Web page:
< Previous Page
Thousands of people have signed an online petition at SignOn.org urging Utah’s governor to veto a bill lawmakers passed this week to prohibit instruction about contraceptive use during sex education classes and allow schools to drop such classes altogether.
Conservative proponents of the bill, however, question the relevance of the petition.
As of Thursday evening, the petition had earned more than 15,000 signatures.
The website is part of MoveOn.org Civic Action, a progressive nonprofit.
"I’ve never done anything like this, and it’s kind of amazing how fast this took off," said Paul Krueger of Murray, who started the petition.
Krueger, who said he’s a retired firefighter who now drives school buses, said he didn’t think the bill, HB363, would actually pass because it was "ridiculous." When it did, he thought maybe he could "make a difference."
"I just believe that it’s the wrong thing to do," Krueger said. "I just think that taking away a chance to learn about sex education, sexually transmitted diseases, any of those things, contraception ... I don’t know where they’re going to get the information."
Parents may already choose to have their kids skip sex education classes under current Utah law, but few do, according to a Salt Lake Tribune survey of Utah’s larger districts.
Krueger said he first posted the petition midday Wednesday, letting people know about it through his Facebook page. Word spread via e-mail, Facebook and Twitter.
Liz Zentner, Utah PTA president-elect praised the petitions on Thursday. The Utah PTA had opposed the bill.
"It’s going to be very, very tough for him to make this decision, and I think the more he hears from the public, the better it will be," Zentner said of the governor. "I hope he does pay attention to what people are saying because there’s been an overwhelming wave of public outcry on this bill."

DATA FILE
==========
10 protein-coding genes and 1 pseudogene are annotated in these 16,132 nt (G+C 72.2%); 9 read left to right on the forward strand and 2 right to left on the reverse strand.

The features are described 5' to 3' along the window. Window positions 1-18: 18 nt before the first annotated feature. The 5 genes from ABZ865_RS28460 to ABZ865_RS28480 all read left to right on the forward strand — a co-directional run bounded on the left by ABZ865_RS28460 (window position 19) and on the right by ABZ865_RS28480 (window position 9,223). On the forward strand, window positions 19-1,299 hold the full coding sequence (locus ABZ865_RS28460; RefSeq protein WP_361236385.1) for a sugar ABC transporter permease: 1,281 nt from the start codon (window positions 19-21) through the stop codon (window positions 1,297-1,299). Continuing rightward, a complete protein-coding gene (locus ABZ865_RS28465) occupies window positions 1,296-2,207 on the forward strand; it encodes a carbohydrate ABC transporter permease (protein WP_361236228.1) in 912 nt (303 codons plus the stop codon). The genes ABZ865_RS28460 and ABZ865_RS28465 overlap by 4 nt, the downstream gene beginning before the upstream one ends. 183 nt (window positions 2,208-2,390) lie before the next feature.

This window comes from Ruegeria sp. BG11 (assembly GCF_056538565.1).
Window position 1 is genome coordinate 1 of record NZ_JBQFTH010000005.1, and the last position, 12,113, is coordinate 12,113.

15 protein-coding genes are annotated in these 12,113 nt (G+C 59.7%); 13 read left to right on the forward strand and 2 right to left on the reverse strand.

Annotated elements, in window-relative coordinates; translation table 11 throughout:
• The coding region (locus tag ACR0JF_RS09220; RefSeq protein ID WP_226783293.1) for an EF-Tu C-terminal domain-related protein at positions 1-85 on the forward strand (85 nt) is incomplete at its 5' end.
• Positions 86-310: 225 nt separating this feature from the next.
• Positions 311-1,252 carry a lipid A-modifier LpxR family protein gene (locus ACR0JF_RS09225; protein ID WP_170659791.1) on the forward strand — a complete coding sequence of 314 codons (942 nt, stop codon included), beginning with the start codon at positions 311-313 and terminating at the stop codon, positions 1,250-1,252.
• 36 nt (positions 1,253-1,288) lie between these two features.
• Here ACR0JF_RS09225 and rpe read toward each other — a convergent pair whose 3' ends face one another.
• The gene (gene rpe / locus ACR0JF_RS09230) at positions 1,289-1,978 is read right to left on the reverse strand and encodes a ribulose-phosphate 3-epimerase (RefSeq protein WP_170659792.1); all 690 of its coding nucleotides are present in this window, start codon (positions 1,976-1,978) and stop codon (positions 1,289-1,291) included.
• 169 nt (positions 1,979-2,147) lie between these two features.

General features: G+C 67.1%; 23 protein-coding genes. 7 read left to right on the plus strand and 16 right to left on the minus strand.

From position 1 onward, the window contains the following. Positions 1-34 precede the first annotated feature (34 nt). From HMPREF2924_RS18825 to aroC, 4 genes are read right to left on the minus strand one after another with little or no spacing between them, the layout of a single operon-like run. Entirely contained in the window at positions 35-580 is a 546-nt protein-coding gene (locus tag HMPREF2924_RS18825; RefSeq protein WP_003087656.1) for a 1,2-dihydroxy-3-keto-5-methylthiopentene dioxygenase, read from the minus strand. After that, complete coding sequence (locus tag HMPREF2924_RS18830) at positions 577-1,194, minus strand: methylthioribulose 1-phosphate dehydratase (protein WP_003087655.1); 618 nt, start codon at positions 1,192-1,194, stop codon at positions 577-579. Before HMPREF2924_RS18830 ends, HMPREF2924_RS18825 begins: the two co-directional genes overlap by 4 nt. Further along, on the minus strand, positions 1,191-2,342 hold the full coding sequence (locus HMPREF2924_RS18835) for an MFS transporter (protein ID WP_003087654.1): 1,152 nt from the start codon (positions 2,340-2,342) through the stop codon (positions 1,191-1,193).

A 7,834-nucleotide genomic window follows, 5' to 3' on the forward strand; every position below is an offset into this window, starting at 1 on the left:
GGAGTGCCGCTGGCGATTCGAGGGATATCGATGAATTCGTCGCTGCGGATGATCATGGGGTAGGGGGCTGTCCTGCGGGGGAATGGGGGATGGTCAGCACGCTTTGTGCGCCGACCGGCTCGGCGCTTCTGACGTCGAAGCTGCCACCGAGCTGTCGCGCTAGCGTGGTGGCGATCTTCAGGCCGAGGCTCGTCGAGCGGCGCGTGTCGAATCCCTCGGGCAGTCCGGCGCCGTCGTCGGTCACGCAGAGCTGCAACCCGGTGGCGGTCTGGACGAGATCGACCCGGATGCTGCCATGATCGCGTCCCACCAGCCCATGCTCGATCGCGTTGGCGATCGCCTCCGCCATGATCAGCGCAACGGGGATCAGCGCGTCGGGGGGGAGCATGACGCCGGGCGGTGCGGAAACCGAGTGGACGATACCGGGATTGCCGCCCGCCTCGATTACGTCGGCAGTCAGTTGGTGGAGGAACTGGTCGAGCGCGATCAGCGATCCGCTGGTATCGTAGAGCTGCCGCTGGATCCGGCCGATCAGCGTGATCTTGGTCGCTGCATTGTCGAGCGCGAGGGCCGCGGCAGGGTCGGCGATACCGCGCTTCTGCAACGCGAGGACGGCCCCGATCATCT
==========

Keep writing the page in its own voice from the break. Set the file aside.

Gov. Gary Herbert said Thursday he had not yet made a decision on the bill. He said "the intent here really is that parents and guardians should have the foremost authority of giving sex education to their children. And I realize families are different but the primary focus should be on parents and them taking on that responsibility."
Ally Isom, spokeswoman for Herbert, said the Governor’s Office has received more than 900 letters, emails and phone calls from people opposing HB363.
The bill’s supporters, however, said Thursday they were not fazed by the online signatures. Proponents of the bill have argued that sex education doesn’t belong in schools and that, if they do teach it, they should teach abstinence-only because it’s the only sure way to prevent teen pregnancy and disease.
Bill sponsor Rep. Bill Wright, R-Holden, said the fact that some Utahns oppose the bill is not surprising, given that some lawmakers opposed it, and those lawmakers have constituents. The Senate passed the bill 19-10 and the House passed it by a margin of 45-28.
He said he doesn’t believe the governor should veto it. He said he looked at "what’s in the best interest of the state, the future of the state," in running the bill.
Gayle Ruzicka, president of the Utah Eagle Forum, which also supported the bill, said "you don’t veto by poll." Ruzicka also questioned the validity of an online petition.
"Online petitions, you can get that many signatures from people all over the country," Ruzicka said. "Do we know that everybody lives in Utah? Do they have their addresses on there or is it just their names? If it’s just names that they’re going for, I could get more than that by tomorrow."
The SignOn.org petition asks for addresses but seems to require only names, email addresses, countries and ZIP codes to sign.
According to the National Conference of State Legislatures, as of February 2011, 21 states and the District of Columbia required public schools to teach sex education, and 35 states and the District of Columbia required students to receive information about sexually transmitted infections.
Robert Gehrke contributed to this story.
Copyright 2014 The Salt Lake Tribune. All rights reserved. This material may not be published, broadcast, rewritten or redistributed.